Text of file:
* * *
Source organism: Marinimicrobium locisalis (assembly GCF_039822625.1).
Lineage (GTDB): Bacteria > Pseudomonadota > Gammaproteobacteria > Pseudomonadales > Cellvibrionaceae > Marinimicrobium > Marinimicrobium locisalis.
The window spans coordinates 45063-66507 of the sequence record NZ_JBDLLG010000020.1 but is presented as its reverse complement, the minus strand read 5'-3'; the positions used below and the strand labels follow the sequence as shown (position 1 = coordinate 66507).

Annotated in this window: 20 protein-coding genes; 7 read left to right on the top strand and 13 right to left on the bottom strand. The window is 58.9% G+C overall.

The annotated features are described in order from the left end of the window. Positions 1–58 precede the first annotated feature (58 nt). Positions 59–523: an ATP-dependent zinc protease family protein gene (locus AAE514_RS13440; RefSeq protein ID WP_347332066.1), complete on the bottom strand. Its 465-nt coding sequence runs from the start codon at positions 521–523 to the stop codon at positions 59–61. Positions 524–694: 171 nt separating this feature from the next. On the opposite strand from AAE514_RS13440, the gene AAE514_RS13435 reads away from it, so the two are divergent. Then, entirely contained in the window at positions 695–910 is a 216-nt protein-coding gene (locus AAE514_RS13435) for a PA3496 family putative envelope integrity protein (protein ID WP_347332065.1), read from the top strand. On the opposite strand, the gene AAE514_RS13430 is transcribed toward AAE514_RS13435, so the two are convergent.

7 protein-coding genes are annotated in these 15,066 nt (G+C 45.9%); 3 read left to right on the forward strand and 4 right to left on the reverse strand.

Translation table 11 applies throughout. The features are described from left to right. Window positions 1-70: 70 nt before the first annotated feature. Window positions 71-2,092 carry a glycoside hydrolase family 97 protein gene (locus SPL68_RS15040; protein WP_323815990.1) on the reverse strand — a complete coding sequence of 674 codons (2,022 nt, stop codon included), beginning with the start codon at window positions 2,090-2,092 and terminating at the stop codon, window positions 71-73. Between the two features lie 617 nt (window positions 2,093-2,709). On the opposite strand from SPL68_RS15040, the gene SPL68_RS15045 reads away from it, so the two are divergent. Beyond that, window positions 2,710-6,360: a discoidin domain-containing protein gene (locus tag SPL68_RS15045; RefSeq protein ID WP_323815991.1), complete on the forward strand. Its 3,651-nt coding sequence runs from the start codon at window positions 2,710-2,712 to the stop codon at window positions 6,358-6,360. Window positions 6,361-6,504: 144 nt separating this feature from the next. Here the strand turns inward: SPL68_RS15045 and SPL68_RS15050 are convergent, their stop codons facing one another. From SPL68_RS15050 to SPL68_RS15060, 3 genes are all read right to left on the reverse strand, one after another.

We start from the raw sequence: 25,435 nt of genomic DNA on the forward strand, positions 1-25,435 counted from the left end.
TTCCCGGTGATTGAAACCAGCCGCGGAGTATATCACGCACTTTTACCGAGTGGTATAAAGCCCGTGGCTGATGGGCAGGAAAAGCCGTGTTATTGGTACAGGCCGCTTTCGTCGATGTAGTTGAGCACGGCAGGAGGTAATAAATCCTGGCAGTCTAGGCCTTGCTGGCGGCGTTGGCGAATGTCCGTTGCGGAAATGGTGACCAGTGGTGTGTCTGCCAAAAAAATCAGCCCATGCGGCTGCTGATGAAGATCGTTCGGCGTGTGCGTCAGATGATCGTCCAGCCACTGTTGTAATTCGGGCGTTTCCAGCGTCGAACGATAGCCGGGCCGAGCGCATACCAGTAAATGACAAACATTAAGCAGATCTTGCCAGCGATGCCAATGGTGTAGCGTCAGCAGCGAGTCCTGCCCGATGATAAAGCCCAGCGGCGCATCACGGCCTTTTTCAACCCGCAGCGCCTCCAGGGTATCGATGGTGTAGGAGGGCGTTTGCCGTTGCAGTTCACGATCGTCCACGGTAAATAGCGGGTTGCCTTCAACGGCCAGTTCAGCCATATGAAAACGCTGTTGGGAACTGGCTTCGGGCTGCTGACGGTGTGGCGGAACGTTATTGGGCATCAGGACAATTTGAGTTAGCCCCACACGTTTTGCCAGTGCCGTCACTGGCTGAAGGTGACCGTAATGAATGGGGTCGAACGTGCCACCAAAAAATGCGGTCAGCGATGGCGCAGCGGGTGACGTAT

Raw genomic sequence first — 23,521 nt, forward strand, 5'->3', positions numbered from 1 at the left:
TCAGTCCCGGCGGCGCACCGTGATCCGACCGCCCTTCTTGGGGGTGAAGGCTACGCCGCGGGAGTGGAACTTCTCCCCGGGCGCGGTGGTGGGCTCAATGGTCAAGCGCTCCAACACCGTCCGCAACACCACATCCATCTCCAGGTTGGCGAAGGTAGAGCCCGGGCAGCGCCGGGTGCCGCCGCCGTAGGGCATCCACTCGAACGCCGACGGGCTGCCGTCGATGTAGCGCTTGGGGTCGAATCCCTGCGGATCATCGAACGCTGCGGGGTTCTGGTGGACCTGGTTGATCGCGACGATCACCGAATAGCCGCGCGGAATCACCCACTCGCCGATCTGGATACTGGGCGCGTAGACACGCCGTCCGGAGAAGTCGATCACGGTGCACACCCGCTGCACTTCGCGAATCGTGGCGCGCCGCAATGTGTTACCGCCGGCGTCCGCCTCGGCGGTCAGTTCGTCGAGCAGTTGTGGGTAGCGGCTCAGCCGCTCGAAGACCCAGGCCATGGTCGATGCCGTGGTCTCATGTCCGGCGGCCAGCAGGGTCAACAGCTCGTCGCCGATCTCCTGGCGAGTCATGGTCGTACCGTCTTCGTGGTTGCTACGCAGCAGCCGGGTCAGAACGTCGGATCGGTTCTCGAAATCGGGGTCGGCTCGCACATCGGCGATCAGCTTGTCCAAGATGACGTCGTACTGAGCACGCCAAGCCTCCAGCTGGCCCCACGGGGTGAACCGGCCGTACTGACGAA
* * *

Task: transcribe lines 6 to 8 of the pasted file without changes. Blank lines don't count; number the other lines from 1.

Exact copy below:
7 protein-coding genes are annotated in these 15,066 nt (G+C 45.9%); 3 read left to right on the forward strand and 4 right to left on the reverse strand.

Translation table 11 applies throughout. The features are described from left to right. Window positions 1-70: 70 nt before the first annotated feature. Window positions 71-2,092 carry a glycoside hydrolase family 97 protein gene (locus SPL68_RS15040; protein WP_323815990.1) on the reverse strand — a complete coding sequence of 674 codons (2,022 nt, stop codon included), beginning with the start codon at window positions 2,090-2,092 and terminating at the stop codon, window positions 71-73. Between the two features lie 617 nt (window positions 2,093-2,709). On the opposite strand from SPL68_RS15040, the gene SPL68_RS15045 reads away from it, so the two are divergent. Beyond that, window positions 2,710-6,360: a discoidin domain-containing protein gene (locus tag SPL68_RS15045; RefSeq protein ID WP_323815991.1), complete on the forward strand. Its 3,651-nt coding sequence runs from the start codon at window positions 2,710-2,712 to the stop codon at window positions 6,358-6,360. Window positions 6,361-6,504: 144 nt separating this feature from the next. Here the strand turns inward: SPL68_RS15045 and SPL68_RS15050 are convergent, their stop codons facing one another. From SPL68_RS15050 to SPL68_RS15060, 3 genes are all read right to left on the reverse strand, one after another.

We start from the raw sequence: 25,435 nt of genomic DNA on the forward strand, positions 1-25,435 counted from the left end.